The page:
Lorde - Liability

The Laser Focus of Good Song Lyrics

Good lyrics have a strong sense of focus — of purpose and direction. It might help to make that statement the opposite way: bad lyrics wander about without being overly clear about what’s even being said. To say that a song lyric has focus means that it points toward a specific topic and doesn’t stray needlessly. […]

Guitarist - Songwriter

Chord Progression Basics for Songwriters

Sometimes when I write a blog post that deals with chord progressions, I realize, usually by emails I receive, that the terminology or symbols that I’m using might be confusing or misunderstood. Because chords are such an important part of music in any genre, different ways to describe and name them have developed more or […]

Singer - Open mic

Music From a Different Angle Can Help Cure Writer’s Block

If you find that you just can’t finish any song you start these days, give yourself a break from writing before the frustrations get too deep. It’s often a good time to involve yourself in music, but from a completely different angle. If most of the music you write comes about by playing around with […]

Paul Simon

Creating an Emotional Response With Song Lyrics

It’s an observation about lyrics that I’ve become aware of only recently: I tend to think of good lyricists as people who either a) make me think, or b) make me feel. Sometimes both simultaneously, (like you might experience with a song like, say, “Crying Lightning” – Arctic Monkeys (Alex Turner) but often one or the other. […]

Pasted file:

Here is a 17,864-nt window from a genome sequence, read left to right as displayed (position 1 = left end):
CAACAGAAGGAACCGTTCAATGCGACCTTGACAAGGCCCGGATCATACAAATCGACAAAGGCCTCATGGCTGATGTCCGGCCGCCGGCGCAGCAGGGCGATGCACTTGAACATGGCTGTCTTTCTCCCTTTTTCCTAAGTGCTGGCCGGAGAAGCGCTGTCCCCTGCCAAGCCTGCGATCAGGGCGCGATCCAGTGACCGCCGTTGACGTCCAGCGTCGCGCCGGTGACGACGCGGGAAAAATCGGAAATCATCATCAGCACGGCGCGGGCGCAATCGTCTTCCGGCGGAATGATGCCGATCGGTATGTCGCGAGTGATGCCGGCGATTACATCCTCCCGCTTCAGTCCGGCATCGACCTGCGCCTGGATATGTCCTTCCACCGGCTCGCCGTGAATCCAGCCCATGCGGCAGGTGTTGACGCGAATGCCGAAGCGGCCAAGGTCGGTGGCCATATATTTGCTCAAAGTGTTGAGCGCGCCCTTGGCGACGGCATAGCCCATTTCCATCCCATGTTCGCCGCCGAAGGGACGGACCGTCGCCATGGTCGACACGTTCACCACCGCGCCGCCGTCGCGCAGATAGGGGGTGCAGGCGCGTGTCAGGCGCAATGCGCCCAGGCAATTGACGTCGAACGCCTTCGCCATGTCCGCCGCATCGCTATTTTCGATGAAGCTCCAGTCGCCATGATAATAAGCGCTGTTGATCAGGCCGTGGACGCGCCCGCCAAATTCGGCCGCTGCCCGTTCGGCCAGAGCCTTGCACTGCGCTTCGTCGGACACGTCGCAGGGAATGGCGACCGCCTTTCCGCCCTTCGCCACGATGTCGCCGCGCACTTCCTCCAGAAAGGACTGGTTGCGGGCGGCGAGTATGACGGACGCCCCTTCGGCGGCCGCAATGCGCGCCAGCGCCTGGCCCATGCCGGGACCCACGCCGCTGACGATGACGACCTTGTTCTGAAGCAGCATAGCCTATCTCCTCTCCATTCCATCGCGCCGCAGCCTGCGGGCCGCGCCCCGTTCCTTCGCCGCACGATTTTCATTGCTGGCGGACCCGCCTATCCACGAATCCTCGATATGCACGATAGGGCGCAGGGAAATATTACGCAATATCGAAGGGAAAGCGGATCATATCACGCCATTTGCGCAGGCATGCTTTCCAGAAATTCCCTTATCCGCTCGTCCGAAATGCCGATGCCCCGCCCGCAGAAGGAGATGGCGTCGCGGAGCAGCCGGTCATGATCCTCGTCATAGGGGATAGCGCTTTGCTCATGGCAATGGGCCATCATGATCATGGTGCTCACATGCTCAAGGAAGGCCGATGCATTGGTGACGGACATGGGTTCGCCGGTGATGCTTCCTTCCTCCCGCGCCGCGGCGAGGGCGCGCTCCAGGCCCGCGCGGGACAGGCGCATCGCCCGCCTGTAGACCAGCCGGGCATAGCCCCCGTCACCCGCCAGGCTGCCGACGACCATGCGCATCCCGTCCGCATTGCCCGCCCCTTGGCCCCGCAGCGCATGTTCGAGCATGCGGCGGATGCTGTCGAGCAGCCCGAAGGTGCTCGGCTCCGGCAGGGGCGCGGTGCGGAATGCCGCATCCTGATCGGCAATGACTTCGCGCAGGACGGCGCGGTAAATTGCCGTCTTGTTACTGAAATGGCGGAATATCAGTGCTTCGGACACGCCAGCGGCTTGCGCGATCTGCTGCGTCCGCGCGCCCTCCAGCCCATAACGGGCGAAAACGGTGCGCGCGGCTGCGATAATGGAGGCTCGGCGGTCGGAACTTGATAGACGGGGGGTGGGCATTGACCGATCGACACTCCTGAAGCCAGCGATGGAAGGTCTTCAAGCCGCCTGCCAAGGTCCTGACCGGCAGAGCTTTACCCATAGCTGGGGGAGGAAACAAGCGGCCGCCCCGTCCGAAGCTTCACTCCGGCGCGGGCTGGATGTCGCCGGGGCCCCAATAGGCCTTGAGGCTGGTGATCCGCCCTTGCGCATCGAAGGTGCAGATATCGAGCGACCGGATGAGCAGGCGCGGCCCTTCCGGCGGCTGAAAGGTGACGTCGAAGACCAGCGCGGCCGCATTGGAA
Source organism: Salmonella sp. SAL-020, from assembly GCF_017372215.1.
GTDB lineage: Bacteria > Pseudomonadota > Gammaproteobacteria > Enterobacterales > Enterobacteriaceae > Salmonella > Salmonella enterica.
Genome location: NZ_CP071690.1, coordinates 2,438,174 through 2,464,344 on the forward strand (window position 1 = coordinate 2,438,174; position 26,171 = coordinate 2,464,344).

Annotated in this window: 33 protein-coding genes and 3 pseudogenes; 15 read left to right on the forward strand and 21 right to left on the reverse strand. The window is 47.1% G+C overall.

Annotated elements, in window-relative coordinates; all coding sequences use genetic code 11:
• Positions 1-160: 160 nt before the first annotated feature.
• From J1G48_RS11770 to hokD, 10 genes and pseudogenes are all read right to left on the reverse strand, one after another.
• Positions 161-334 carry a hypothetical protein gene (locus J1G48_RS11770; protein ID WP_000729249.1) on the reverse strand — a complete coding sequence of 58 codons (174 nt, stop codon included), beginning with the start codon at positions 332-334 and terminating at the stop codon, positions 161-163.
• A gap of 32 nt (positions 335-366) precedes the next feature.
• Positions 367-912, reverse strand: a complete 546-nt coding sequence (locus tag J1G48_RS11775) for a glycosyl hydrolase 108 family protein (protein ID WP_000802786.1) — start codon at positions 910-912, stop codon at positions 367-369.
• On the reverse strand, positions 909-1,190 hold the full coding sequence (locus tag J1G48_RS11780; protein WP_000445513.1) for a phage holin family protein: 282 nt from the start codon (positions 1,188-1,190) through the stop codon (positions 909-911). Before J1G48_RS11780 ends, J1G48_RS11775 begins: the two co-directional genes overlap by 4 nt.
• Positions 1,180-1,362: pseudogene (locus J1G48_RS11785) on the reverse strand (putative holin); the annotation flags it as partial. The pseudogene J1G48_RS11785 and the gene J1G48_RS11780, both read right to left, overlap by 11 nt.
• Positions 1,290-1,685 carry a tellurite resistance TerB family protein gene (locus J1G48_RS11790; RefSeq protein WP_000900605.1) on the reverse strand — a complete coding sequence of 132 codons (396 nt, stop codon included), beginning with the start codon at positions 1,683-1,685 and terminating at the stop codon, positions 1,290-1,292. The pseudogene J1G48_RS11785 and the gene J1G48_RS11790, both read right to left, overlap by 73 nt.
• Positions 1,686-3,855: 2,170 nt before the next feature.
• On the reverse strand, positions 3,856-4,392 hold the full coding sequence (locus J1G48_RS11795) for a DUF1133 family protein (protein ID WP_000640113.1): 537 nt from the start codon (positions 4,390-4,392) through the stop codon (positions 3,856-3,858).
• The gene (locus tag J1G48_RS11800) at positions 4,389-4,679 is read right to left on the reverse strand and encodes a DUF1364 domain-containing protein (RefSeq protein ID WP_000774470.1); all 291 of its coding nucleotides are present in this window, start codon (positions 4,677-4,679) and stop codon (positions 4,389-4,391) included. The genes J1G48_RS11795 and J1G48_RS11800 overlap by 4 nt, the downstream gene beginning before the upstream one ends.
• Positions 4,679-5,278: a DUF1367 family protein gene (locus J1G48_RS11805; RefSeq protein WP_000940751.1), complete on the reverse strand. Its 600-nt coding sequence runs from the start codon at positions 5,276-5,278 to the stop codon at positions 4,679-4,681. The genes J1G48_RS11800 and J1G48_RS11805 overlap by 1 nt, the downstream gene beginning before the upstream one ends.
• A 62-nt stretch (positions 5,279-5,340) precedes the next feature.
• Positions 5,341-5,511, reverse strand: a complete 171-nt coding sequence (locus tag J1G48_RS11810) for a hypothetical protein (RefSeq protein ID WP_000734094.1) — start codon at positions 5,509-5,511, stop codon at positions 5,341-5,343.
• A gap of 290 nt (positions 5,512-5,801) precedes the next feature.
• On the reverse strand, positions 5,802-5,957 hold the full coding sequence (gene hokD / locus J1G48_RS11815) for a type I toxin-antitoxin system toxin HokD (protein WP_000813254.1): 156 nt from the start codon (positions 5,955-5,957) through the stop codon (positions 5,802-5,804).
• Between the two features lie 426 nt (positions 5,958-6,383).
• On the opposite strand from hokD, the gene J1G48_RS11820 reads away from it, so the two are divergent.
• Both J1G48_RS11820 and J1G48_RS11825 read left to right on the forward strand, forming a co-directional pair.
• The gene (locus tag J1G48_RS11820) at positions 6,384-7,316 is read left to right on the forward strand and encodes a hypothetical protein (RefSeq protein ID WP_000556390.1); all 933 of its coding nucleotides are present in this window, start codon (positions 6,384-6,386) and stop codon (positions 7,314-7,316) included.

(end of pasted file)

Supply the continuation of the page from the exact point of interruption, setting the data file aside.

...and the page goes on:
Kacey Musgraves

Writing Songs Reminiscent of an Earlier Time

You hear a lot of criticism these days about pop music, and how everything sounds the same. Not enough creativity, no one going out on a limb. In reality, pop music — at least the kind that makes it to the Billboard Hot 100 — has always been populated with songs that sound the same. […]

The Chorus Hook and the Climactic High Point

I write a lot on this blog about song melodies and their so-called climactic high point. That’s a term that refers (usually) to the highest notes of a song. I say usually because sometimes the climactic moment in a song isn’t necessarily it’s highest note. For example, choruses will often sound more climactic — more exciting […]